Editor’s Note: This essay is adapted from Hooked: A Guide to Building Habit Forming Products by Nir Eyal. Nir also blogs at NirAndFar.com.
Habits are one of the ways the brain learns complex behaviors. Habits form when the brain takes a shortcut and stops actively deliberating over what to do next.1 The brain quickly learns to codify behaviors that provide a solution to whatever situation it encounters.
The success of many companies depends on their ability to find a way to get users to go from infrequent use to being dependent on the product. It is at the point when customers start to use it on their own, again and again, without relying on overt calls-to-action such as ads or promotions, that the product becomes a habit.
These habit-forming products change user behavior and create unprompted user engagement. Habit formation is good for business in several ways. Building for habits increases customer lifetime value, provides pricing flexibility, supercharges growth, and erects competitive barriers.
1. Increasing Customer Lifetime Value
Fostering consumer habits is an effective way to increase the value of a company by driving higher customer lifetime value (CLTV). CLTV is the amount of money made from a customer before she switches to a competitor, stops using the product or dies. User habits increase how long and how frequently customers use a product, resulting in higher CLTV.
Some products have a very high CLTV. For example, credit card customers tend to stay loyal for a very long time and are worth a bundle. Hence, credit card companies are willing to spend a considerable amount of money acquiring new customers. This explains why you receive so many promotional offers, ranging from free gifts to airline bonus miles, to entice you to add another card or upgrade your current one. Your potential CLTV justifies a credit card company’s marketing investment.
2. Providing Pricing Flexibility
Habits give companies greater flexibility to increase prices. For example, in the free-to-play video game business, it is standard practice for game developers to delay asking users to pay money until they have played consistently and habitually.
Once the compulsion to play is in place and the desire to progress in the game increases, converting users into paying customers is much easier. Selling virtual items, extra lives, and special powers is where the real money lies.
As of December 2013, more than 500 million people have downloaded Candy Crush Saga, a game played mostly on mobile devices. The game’s “freemium” model converts some of those users into paying customers, netting the game’s maker nearly a million dollars per day.
3. Supercharging Growth
Users who continually find value in a product are more likely to tell their friends about it. Frequent usage creates more opportunities to encourage people to invite their friends, broadcast content, and share through word-of-mouth.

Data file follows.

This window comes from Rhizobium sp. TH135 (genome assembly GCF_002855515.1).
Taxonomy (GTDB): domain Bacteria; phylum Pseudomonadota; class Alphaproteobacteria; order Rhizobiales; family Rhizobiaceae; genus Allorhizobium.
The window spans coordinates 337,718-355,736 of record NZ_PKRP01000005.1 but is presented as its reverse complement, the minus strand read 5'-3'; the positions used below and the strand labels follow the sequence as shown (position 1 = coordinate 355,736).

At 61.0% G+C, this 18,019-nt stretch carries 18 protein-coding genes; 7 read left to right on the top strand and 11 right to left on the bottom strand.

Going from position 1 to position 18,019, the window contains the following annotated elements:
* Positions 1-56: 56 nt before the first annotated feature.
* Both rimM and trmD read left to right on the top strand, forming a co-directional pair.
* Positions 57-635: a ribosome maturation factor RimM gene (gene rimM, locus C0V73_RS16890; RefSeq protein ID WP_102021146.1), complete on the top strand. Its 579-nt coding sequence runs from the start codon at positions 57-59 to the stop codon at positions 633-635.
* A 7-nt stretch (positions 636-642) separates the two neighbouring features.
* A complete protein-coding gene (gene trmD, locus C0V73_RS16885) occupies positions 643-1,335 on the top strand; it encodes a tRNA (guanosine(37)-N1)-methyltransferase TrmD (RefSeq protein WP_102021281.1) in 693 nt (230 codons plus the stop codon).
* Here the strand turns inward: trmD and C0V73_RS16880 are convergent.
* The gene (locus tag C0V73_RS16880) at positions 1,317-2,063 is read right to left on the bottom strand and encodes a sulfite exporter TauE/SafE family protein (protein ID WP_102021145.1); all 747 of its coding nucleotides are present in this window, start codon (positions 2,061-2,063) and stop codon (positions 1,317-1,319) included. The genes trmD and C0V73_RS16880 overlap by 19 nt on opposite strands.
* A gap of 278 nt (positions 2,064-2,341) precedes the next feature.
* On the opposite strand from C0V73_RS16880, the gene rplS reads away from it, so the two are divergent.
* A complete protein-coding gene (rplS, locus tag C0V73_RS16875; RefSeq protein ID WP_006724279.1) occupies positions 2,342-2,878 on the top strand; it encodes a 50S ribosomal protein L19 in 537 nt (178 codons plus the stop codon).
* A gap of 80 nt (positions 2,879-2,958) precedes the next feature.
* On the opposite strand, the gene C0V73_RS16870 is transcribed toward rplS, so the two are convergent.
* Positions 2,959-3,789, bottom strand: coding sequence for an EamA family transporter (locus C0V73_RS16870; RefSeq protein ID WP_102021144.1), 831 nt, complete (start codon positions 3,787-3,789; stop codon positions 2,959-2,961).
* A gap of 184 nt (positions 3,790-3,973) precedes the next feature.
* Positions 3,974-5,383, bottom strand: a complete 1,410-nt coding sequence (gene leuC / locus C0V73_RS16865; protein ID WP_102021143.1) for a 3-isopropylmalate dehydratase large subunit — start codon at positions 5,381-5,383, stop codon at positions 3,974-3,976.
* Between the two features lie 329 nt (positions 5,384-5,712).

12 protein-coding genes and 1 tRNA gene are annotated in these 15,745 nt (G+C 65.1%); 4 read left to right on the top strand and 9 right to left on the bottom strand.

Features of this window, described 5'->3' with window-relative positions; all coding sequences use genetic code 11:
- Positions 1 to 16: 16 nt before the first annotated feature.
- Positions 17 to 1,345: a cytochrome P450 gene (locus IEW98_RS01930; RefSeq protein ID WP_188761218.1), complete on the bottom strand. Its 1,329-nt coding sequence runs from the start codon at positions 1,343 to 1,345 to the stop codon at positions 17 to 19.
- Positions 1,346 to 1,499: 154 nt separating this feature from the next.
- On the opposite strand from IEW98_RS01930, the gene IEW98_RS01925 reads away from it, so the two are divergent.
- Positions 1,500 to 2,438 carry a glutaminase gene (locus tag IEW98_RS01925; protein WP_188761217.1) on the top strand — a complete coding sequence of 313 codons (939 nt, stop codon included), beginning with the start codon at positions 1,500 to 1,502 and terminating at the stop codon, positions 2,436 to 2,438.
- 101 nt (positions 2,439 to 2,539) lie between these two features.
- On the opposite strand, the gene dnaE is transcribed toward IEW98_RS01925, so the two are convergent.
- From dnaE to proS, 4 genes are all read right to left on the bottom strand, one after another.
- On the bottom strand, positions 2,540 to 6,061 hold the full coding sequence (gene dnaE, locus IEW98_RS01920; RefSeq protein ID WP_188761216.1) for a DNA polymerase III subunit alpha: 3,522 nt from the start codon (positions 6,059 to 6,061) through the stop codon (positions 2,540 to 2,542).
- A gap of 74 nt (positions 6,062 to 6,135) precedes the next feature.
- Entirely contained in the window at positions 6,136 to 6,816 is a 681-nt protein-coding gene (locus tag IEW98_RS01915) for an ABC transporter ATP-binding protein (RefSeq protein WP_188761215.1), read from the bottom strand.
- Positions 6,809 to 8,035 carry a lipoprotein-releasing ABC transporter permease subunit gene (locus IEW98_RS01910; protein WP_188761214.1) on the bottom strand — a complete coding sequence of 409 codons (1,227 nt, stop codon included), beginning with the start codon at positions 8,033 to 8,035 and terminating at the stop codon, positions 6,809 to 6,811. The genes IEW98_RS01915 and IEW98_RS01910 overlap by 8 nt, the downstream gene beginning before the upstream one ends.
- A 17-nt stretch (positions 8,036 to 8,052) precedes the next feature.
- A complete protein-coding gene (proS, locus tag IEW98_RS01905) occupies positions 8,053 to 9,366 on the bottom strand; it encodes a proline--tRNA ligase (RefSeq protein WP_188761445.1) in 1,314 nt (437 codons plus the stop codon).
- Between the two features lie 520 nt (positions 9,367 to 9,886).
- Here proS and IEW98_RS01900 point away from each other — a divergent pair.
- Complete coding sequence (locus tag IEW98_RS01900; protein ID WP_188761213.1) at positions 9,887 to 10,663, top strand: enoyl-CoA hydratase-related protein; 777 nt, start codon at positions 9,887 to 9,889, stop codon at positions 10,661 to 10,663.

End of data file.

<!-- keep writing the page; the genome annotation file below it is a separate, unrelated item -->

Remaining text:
Products with higher user engagement also have the potential to grow faster than their rivals. Case in point: Facebook leapfrogged its competitors, including MySpace and Friendster, even though it was relatively late to the social networking party. Although its competitors both had healthy growth rates and millions of users by the time Mark Zuckerberg’s fledgling site launched beyond the closed doors of academia, his company came to dominate the industry. Facebook’s success was, in part, a result of the more is more principle — more frequent usage drives more viral growth.
4. Creating Competitive Barriers
When it comes to shaking consumers’ old habits, better products don’t always win — especially if a large number of users have already adopted a competing product. For example, August Dvorak designed a keyboard in 1932 that is far more efficient than the QWERTY most people use today. Dvorak’s design of vowels in the center row proved to increase the speed and efficiency of typists. However, despite having built a better product, the switch to his keyboard never happened. Why? QWERTY survives because the costs of switching user behavior after habits have been formed are too high.
For many products, forming habits is an imperative for survival. As infinite distractions compete for our attention, companies are learning to master novel tactics to stay relevant in users’ minds. Today, amassing millions of users is no longer good enough. Companies increasingly find that their economic value is a function of the strength of the habits they create. In order to win the loyalty of their users and create a product that’s regularly used, companies must learn not only what compels users to click, but also what makes them tick.
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1. Dickinson, A. & Balleine, B. (2002) The role of learning in the operation of motivational systems. In Gallistel, C.R. (ed.), Stevens’ Handbook of Experimental Psychology: Learning, Motivation, and Emotion. Wiley and Sons, New York, pp. 497–534.